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Alexander “Sasha” Shulgin, a biochemist and former Dow Chemical Co. researcher who introduced psychologists to the drug MDMA and became known as “the godfather of ecstasy,” has died. He was 88.

He died of liver cancer Monday at his home in Lafayette, California, according to his wife, Ann Shulgin. An advocate of freedom in drug use, Shulgin designed hundreds of psychotropic substances, which he tested on himself and friends, and published books describing the chemicals and their mind-altering effects.

“I have little insight as to how these remarkable compounds do what they do,” Shulgin wrote in a 2005 article in MIT Technology Review. “My hope is that psychedelic compounds may be the tools, or may lead to the discovery of tools, that can throw some light on elusive questions about how the mind works.”

In the mid-1970s, Shulgin began focusing on a compound patented in 1912 by German drugmaker Merck called MDMA, or 3,4-methylenedioxy-methamphetamine, according to his website. He thought psychologists might use it to treat patients. The drug can lessen a person’s inhibitions, making it easier to be candid during therapy sessions.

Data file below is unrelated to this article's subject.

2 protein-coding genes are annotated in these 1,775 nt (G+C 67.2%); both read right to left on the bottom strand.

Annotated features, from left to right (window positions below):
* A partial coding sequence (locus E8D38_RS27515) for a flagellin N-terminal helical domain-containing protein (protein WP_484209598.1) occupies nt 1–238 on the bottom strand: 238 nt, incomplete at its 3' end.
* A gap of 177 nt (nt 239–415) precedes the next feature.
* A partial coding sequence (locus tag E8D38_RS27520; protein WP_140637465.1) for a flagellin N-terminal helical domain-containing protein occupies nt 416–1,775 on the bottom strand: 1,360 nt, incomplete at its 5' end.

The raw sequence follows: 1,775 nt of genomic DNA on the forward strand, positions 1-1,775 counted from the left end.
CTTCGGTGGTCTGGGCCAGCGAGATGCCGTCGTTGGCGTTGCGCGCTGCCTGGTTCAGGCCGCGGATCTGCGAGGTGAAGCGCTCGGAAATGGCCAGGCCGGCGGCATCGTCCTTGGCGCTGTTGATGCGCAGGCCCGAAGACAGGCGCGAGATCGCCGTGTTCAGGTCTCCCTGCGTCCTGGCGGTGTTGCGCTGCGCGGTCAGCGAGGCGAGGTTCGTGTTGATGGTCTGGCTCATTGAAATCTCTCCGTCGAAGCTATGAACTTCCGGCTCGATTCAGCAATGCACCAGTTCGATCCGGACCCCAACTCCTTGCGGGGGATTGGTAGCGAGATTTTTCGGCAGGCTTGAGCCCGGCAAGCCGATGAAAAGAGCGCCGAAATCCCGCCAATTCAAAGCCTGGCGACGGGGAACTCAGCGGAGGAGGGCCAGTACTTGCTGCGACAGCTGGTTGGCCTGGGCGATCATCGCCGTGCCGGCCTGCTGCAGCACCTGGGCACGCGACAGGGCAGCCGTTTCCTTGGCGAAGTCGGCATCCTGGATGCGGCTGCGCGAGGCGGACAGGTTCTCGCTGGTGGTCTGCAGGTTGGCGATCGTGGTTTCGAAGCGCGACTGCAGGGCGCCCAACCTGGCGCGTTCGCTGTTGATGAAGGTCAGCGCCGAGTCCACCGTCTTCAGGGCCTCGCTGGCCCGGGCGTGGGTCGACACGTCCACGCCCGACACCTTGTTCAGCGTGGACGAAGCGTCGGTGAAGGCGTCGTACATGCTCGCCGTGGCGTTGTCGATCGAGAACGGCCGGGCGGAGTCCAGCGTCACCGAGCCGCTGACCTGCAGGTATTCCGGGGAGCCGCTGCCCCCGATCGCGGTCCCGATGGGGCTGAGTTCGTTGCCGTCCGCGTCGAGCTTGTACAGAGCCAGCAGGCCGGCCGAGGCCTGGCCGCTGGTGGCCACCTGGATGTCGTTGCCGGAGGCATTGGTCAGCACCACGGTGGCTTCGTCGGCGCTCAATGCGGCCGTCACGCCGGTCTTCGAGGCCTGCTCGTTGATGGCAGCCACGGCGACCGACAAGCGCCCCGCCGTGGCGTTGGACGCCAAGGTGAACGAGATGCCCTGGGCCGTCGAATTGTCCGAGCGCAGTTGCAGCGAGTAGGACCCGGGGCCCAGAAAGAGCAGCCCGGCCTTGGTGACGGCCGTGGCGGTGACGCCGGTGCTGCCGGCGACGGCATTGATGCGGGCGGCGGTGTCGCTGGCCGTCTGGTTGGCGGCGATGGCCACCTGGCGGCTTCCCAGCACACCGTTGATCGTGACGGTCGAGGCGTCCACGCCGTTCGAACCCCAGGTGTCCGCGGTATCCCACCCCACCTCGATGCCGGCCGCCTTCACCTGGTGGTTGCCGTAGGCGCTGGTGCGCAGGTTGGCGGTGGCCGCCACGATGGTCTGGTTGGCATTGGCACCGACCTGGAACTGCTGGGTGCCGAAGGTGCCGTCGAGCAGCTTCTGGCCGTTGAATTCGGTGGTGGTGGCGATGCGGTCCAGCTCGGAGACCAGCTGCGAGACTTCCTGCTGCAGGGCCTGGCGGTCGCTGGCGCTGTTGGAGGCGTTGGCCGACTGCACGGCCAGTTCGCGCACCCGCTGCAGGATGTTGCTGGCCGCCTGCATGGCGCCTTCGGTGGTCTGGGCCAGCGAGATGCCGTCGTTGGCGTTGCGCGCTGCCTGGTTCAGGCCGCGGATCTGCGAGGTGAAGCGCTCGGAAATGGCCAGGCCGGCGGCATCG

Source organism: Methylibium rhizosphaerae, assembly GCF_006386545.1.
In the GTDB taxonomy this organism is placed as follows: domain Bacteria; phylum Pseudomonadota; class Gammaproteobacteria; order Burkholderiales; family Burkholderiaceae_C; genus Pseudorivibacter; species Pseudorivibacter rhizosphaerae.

“I consider Shulgin and his wife to be two of the most important scientists of the 20th century,” said Timothy Leary, a clinical psychologist who promoted taking psychedelic drugs, according to a 1995 article in the Los Angeles Times.

A decade later, illegal street versions of the drug — under the names “ecstasy” or “molly” — became widely available at dance clubs, concerts and colleges. Ecstasy pills are usually taken orally or can be crushed and snorted or smoked, producing euphoria and disorientation, according to the U.S. Substance Abuse and Mental Health Services Administration’s website. Other effects include anxiety and confusion.

MDMA abuse is associated with high blood pressure, and kidney and heart failure. Hospital emergency room admissions by patients under 21 who took the drug more than doubled to about 10,000 in 2011 from 2005, according to SAMHSA.

“He felt he was a scientist and wasn’t responsible for how people used his creations,” Shulgin’s wife said Tuesday.

Asked by the New York Times in 2005 if he recalled the first time he heard that someone died from the drug, Shulgin replied: “It would have struck me as being a sad event. And yet, at the same time, how many people died from aspirin? It’s a small but real percentage.”

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